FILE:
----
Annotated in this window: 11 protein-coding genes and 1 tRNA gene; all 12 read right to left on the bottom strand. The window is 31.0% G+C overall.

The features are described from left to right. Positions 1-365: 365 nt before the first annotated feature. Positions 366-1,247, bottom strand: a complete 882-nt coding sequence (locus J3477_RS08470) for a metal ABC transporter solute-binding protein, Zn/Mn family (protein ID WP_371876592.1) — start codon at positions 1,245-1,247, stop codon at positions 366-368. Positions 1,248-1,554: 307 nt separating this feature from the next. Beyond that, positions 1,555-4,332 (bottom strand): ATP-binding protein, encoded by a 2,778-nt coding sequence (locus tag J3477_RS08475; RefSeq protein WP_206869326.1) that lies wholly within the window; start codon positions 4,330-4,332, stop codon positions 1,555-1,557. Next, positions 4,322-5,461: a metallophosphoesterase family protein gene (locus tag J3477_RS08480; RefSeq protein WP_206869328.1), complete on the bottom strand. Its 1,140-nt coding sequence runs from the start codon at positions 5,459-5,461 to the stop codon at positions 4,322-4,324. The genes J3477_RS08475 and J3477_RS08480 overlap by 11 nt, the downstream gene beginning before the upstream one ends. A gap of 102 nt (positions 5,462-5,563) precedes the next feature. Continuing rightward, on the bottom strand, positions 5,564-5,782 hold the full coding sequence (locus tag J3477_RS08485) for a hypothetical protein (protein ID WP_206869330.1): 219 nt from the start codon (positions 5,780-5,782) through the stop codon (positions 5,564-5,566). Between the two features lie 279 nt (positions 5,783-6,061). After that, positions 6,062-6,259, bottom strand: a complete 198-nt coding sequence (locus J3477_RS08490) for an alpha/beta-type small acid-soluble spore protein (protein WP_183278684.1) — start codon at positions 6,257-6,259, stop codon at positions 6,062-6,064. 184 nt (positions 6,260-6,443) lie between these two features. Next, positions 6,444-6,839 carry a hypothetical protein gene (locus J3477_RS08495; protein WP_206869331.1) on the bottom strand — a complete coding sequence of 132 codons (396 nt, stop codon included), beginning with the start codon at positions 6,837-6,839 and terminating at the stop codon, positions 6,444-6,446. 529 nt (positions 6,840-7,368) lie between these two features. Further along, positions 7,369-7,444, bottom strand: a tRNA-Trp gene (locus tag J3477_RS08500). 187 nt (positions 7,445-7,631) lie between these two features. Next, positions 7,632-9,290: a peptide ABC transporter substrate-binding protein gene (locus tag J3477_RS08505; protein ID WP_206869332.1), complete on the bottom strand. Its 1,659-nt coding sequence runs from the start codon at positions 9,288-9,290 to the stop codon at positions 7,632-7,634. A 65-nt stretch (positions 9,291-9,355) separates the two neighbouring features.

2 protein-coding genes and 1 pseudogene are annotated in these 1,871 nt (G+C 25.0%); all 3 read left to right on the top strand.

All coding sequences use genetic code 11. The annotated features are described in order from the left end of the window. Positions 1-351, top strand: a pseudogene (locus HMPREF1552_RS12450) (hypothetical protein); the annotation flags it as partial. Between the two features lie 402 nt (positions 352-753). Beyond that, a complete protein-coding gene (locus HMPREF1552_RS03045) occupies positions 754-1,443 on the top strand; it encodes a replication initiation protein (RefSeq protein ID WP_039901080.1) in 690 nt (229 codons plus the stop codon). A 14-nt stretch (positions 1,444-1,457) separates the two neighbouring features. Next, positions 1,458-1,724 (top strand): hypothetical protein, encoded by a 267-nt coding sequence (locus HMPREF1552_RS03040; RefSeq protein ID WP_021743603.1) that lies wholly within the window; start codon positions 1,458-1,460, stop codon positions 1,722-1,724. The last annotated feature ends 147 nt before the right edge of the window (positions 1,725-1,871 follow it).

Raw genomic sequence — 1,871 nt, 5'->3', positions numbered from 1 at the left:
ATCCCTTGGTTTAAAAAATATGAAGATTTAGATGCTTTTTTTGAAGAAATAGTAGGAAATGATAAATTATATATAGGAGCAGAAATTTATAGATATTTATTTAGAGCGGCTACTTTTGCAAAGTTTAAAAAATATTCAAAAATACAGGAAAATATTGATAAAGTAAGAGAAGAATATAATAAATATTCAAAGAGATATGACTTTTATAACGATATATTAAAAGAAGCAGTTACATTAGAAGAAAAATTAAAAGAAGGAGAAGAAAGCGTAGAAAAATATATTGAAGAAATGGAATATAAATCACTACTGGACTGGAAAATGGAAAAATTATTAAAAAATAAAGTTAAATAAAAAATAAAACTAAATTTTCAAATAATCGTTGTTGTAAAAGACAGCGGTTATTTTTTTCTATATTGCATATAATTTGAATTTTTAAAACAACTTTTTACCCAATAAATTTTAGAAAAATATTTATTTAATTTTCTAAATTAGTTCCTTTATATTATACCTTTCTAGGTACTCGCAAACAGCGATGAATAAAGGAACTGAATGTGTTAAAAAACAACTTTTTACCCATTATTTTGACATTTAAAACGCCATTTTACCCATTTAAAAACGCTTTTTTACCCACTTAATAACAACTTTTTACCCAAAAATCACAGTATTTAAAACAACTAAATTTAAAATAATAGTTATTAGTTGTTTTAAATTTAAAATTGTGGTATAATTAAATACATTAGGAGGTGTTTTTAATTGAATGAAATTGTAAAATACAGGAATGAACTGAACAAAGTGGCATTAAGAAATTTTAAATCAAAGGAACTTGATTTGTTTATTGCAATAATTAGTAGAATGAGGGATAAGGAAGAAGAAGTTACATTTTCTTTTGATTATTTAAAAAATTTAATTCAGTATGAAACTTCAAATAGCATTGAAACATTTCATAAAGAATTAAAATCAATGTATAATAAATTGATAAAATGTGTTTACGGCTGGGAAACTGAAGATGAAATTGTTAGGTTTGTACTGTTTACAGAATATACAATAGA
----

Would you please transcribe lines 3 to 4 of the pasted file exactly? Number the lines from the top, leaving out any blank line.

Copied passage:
2 protein-coding genes and 1 pseudogene are annotated in these 1,871 nt (G+C 25.0%); all 3 read left to right on the top strand.

All coding sequences use genetic code 11. The annotated features are described in order from the left end of the window. Positions 1-351, top strand: a pseudogene (locus HMPREF1552_RS12450) (hypothetical protein); the annotation flags it as partial. Between the two features lie 402 nt (positions 352-753). Beyond that, a complete protein-coding gene (locus HMPREF1552_RS03045) occupies positions 754-1,443 on the top strand; it encodes a replication initiation protein (RefSeq protein ID WP_039901080.1) in 690 nt (229 codons plus the stop codon). A 14-nt stretch (positions 1,444-1,457) separates the two neighbouring features. Next, positions 1,458-1,724 (top strand): hypothetical protein, encoded by a 267-nt coding sequence (locus HMPREF1552_RS03040; RefSeq protein ID WP_021743603.1) that lies wholly within the window; start codon positions 1,458-1,460, stop codon positions 1,722-1,724. The last annotated feature ends 147 nt before the right edge of the window (positions 1,725-1,871 follow it).